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|Highlighting the Research and Expertise of College of Charleston Professors|
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|PROFESSOR ROBERT RUSSELL
Historic Preservation and Art History
|Teaching in the City that Invented Historic Preservation|
|By Stacey Sheppard|
After spending 10 long years trying to get an undergraduate degree, the average student would have given up. For an auto mechanic with an interest in architectural history, Robert Russell wondered when he would find the right career for him.
Finally getting his undergraduate degree from Southern Illinois University, Russell's interests eventually led him to graduate school to study gothic architecture. Armed with a graduate degree from Princeton University, Russell began his teaching career at Rhodes College in Memphis, Tenn. and then the University of Michigan-Dearborn where he taught architectural history and became interested in the development of American cities.
This interest in American cities eventually brought Russell to Charleston, S.C. where he is now a professor of art history and historic preservation. "Charleston allows the best of historic preservation and the study of American cities," Russell says.
In addition to teaching, Professor Russell is involved in many research projects. Russell has recently been researching and writing a book about William Strickland. Strickland is a renowned 19th century architect and one of the founders of the Greek Revival movement in architecture. The second bank of the United States and Merchants' Exchange are two prominent works of his in Philadelphia. Strickland is also the architect who designed Randolph Hall, the most prominent College of Charleston building.
Up next for Russell are multiple encyclopedia entries, book reviews and a book about authenticity and historic preservation. Clearly, he rarely takes time off from his passion for historic preservation.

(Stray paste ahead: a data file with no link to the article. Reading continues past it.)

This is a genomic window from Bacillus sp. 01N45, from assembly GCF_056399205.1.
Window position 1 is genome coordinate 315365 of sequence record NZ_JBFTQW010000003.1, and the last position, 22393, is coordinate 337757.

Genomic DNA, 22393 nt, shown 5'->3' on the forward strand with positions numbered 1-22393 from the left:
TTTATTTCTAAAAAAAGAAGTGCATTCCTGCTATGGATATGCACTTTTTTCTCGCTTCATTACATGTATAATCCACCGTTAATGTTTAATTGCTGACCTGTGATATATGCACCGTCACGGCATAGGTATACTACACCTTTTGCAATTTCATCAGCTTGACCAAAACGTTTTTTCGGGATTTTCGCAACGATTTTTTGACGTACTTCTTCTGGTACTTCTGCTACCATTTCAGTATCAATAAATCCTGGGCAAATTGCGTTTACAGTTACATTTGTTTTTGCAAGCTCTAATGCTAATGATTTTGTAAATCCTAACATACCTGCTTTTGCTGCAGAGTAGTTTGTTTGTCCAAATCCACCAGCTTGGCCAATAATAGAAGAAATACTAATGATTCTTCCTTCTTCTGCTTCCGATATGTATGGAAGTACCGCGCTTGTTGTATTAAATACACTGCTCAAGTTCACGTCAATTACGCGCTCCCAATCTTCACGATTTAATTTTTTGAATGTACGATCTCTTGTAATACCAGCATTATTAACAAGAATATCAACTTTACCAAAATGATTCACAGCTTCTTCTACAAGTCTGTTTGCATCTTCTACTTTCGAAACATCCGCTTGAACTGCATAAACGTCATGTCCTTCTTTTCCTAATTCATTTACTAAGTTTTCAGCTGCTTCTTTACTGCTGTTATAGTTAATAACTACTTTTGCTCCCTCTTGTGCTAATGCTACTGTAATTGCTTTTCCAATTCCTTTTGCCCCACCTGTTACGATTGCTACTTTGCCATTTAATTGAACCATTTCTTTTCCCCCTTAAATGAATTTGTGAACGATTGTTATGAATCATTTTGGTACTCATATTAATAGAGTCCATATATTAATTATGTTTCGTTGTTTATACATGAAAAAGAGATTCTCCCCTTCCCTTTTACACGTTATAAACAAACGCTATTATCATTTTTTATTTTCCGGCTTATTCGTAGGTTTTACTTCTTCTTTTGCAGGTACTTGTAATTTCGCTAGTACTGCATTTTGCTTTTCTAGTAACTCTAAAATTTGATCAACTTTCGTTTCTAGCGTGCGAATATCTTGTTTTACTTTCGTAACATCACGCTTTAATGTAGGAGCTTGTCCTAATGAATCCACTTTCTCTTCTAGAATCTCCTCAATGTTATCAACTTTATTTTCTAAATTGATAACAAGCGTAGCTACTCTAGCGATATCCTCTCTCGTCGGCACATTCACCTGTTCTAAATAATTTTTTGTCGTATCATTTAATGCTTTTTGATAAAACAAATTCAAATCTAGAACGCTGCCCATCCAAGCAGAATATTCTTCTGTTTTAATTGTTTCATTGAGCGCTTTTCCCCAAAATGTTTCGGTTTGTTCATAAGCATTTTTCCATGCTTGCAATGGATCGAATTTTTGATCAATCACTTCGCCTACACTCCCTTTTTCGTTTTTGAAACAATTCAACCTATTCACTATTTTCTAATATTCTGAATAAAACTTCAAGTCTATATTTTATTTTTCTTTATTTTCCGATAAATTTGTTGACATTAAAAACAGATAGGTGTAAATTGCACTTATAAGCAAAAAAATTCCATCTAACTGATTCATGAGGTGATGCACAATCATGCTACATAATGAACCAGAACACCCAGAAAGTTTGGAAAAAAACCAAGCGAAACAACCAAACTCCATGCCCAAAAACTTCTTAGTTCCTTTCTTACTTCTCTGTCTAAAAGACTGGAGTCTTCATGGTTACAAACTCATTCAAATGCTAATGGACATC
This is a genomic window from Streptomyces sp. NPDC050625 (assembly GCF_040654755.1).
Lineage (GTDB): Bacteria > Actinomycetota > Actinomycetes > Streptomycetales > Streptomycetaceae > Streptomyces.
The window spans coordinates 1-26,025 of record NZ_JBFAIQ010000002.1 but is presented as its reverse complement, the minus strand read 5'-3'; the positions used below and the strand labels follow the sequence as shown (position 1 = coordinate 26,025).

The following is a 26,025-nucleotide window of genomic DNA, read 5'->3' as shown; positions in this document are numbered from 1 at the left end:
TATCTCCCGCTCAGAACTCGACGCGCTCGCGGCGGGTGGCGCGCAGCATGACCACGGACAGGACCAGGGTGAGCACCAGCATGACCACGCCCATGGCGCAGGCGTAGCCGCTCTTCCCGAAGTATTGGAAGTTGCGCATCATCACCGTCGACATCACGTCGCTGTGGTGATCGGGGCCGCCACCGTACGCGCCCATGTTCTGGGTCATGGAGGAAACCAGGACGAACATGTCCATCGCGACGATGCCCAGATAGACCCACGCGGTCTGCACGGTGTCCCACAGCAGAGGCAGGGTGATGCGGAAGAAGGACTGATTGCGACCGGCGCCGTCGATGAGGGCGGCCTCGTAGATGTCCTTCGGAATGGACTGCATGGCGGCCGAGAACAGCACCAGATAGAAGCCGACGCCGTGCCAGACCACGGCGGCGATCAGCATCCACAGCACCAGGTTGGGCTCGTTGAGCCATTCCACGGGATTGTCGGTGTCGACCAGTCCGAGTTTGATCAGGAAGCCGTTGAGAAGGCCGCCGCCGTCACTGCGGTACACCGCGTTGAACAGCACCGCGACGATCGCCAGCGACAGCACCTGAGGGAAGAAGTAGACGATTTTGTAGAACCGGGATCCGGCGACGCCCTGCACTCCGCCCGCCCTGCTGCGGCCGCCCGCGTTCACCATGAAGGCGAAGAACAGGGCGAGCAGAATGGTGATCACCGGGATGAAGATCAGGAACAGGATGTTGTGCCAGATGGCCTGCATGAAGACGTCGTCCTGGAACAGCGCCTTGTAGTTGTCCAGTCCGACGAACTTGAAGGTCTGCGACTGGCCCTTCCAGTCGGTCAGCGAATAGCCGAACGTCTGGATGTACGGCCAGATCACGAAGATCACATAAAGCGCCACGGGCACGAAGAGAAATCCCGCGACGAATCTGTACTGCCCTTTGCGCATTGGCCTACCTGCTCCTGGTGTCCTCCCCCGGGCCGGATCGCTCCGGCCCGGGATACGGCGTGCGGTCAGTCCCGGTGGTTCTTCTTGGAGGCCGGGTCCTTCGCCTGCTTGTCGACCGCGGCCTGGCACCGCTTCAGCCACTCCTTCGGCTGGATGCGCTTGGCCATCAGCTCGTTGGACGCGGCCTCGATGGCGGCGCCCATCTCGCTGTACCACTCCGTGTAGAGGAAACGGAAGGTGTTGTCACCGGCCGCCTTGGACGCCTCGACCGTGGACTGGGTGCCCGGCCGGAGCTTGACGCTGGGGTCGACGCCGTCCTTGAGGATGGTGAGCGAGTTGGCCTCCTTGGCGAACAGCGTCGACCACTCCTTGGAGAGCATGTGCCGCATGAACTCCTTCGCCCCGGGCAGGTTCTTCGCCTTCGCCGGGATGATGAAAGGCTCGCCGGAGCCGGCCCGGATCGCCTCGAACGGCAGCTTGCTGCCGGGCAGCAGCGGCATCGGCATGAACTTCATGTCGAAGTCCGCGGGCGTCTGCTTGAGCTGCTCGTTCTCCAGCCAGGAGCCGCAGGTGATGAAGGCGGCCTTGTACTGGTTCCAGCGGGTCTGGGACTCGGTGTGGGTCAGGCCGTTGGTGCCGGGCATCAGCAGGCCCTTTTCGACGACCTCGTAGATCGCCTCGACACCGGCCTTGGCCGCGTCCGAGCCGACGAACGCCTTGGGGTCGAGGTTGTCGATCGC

The undergraduate historic preservation program at the College of Charleston is the largest and most extensive in the country. It is unique to Charleston because without preservation "there would be nothing left to remember," Russell says.
Out of all the historic preservation courses that Russell teaches, he says there is not one that stands out as his favorite. He simply likes what all of them are about and wants to provide his students with as much information and passion for preservation as he has.
One student, Amy Jackson, a junior preservation major, has studied historic preservation for three years. When asked about her interest in the program Jackson says, "Preservation interested me because I have a passion for art and the historical architecture of buildings, especially the houses in Charleston."
Russell says his favorite part of being a historic preservation professor is that what "I like to do has branched into hands-on courses." Showing students the importance of preservation is very special for Russell.
One other special fact about Robert Russell is his interest in gravestones. Over the years the headstones we place at gravesites erode and crumble to pieces. While many of us immediately think this might be morbid and depressing, it actually relates to preservation. From time to time he offers a Maymester course in graveyard restoration that allows students to help with this process. He says it is a "rare opportunity" for students to have the chance to practice preservation..
When asked about what he would like students who are not historic preservation majors to know about the field, Russell says, "Preservation is thinking about the long term, and that's something we all need to consider."
At the College of Charleston, Russell teaches courses such as Introduction to Architecture, The City as a Work of Art, History of American Architecture, History of 18th and 19th Century Architecture, History of 20th Century Architecture, and Cemetery Conservation.
You can find Professor Russell in his office located in historic (of course) 12 Bull St. That is when he's not in the classroom- or a graveyard!